STREET SMARTS

Learning From JetBlue

One day flying JetBlue, I found myself being served by David Neeleman, the airline's founder. When was the last time you met your customers and asked how you could better serve them?

Norm Brodsky is a veteran entrepreneur.

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Among the many hazards of business success is this one: The bigger your company gets, the less contact you have with some of the most important people who have helped get you there, namely, your customers. You just can't spend as much time with them as you did in the early days. There are always more pressing matters--problems to solve, financing to arrange, people to hire, deals to make. You increasingly count on employees to handle the day-to-day relationships with customers, while you become more and more removed from them. It's a process that can undermine even the most promising young company--unless you make a conscious effort to ensure that that doesn't happen.

Let me tell you about an experience I had last fall on a flight from New York to California. As usual, I was flying JetBlue. I've been a JetBlue fan from my first contact with the airline, and not just because its fares are lower than its competitors'. What I like most of all is the service. JetBlue doesn't overbook; I've never seen lines at its airport counters; you can watch live television on the plane; if you need to change a flight, the fee is $25, instead of $100; when you call with a problem, the service reps really do try to help you solve it--and they don't make you feel as though you're being taken to the cleaners. The company does a hundred little things to make traveling by air simple, easy, and painless. So I use JetBlue whenever I can, despite the inconvenience of having to fly into and out of secondary airports.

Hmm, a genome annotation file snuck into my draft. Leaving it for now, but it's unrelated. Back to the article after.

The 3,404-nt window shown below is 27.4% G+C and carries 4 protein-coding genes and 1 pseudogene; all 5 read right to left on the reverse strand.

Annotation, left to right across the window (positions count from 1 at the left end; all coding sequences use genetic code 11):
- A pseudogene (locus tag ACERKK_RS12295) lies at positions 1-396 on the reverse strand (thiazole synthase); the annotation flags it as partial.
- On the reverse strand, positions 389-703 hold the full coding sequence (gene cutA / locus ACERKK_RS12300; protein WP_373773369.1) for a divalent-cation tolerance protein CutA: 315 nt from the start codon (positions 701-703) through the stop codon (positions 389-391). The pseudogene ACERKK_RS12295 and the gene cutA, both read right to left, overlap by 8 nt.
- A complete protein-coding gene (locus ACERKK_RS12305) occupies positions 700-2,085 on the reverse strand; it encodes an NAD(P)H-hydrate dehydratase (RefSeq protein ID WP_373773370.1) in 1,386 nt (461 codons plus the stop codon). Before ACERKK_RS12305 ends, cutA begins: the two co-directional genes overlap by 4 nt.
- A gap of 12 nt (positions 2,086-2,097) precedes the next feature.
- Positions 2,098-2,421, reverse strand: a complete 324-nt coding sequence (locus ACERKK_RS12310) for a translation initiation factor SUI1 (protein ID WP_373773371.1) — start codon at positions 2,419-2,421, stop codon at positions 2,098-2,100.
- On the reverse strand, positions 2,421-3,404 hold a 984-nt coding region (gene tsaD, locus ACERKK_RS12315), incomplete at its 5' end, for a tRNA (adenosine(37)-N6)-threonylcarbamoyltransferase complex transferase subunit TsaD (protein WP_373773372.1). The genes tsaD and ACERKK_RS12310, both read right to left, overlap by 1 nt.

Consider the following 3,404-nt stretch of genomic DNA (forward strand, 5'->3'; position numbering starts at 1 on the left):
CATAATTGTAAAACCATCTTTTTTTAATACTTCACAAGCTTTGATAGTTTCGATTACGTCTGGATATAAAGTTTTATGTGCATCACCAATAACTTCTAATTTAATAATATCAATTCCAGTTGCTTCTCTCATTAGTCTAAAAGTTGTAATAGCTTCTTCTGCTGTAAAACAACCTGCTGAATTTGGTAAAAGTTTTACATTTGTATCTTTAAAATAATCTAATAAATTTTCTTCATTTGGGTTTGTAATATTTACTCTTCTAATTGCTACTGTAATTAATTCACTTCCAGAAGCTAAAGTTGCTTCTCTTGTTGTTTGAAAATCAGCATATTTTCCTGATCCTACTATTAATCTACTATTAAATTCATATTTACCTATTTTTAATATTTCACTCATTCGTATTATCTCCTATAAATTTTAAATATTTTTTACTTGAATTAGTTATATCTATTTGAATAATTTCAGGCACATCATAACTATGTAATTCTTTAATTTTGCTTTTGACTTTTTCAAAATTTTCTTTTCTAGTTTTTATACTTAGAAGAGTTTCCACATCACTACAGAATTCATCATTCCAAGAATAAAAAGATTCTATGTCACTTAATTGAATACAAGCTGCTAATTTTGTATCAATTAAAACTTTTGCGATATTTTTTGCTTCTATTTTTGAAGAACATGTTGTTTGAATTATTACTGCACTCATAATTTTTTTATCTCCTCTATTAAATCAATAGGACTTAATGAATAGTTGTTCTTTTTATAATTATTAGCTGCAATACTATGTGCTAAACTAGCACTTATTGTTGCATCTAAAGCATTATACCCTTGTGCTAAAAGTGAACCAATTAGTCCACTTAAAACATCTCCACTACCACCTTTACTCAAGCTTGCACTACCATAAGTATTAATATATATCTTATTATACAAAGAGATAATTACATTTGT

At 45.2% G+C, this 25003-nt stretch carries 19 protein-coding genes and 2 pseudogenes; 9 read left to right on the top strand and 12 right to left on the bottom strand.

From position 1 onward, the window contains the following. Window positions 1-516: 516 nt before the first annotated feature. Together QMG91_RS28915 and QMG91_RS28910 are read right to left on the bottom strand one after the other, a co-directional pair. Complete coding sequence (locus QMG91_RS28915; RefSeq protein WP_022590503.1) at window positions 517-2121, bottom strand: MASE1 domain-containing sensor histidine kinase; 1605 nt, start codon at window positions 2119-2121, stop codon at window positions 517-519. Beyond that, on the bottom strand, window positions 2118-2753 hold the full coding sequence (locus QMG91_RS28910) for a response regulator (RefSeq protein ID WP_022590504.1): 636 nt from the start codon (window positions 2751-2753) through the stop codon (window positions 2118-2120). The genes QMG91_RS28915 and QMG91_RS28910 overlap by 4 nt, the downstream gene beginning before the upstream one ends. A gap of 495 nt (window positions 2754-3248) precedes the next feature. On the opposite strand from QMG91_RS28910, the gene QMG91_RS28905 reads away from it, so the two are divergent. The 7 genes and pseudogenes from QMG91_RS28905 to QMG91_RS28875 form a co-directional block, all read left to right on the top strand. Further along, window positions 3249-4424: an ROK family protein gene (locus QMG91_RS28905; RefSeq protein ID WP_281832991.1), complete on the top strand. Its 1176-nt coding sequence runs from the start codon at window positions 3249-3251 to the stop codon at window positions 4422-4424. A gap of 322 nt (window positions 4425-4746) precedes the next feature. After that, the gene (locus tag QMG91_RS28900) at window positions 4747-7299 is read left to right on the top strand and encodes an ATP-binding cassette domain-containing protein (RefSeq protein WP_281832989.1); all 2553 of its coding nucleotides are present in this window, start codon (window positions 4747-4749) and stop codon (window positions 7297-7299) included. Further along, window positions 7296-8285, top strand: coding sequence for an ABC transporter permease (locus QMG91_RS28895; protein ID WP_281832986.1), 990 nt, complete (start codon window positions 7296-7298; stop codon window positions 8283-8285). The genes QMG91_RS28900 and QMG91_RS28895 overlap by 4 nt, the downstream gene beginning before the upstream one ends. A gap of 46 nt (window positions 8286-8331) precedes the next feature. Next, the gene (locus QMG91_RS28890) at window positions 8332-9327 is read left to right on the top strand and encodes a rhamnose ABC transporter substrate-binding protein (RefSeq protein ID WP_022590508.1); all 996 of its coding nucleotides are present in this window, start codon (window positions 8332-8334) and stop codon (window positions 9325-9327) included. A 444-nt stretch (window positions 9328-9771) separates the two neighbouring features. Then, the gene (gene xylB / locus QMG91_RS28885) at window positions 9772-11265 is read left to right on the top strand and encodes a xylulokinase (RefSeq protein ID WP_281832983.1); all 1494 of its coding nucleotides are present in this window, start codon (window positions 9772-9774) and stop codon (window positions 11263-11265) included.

On this particular trip, I was taking an evening flight from New York City to Oakland. I had arrived early enough to get an aisle seat in an exit row. I boarded the plane with the other passengers, and the door closed. As we sat there, buckling our seat belts and checking out the televisions in front of us, a middle-aged man with slightly graying hair stood up in the front of the plane. He had on the long apron that JetBlue flight attendants wear, with his name stitched into it. "Hi," he said, "my name is Dave Neeleman, and I'm the CEO of JetBlue. I'm here to serve you this evening, and I'm looking forward to meeting each of you before we land."

There was an audible buzz among the passengers. I was as impressed as everyone else. During the boarding process, I'd heard another passenger tell a friend that Neeleman was on the flight, but I just assumed he'd be sitting quietly in one of the front rows. I certainly didn't expect him to be working as a flight attendant.

But, sure enough, as soon as we reached our cruising altitude, he and the other attendants started coming down the aisle with the baskets of snacks that JetBlue offers passengers to stave off hunger pangs. Of course, if the passengers in the rear had had to wait for Neeleman to serve them, they would have starved. Beginning in the first row, he slowly made his way through the plane, stopping to chat with anyone who cared to talk to him, answering every question people asked. I was sitting in the 11th row, and it took him more than an hour to reach me. "Nice airline you have here," I said. "Where do you come up with all these great ideas--like the televisions?"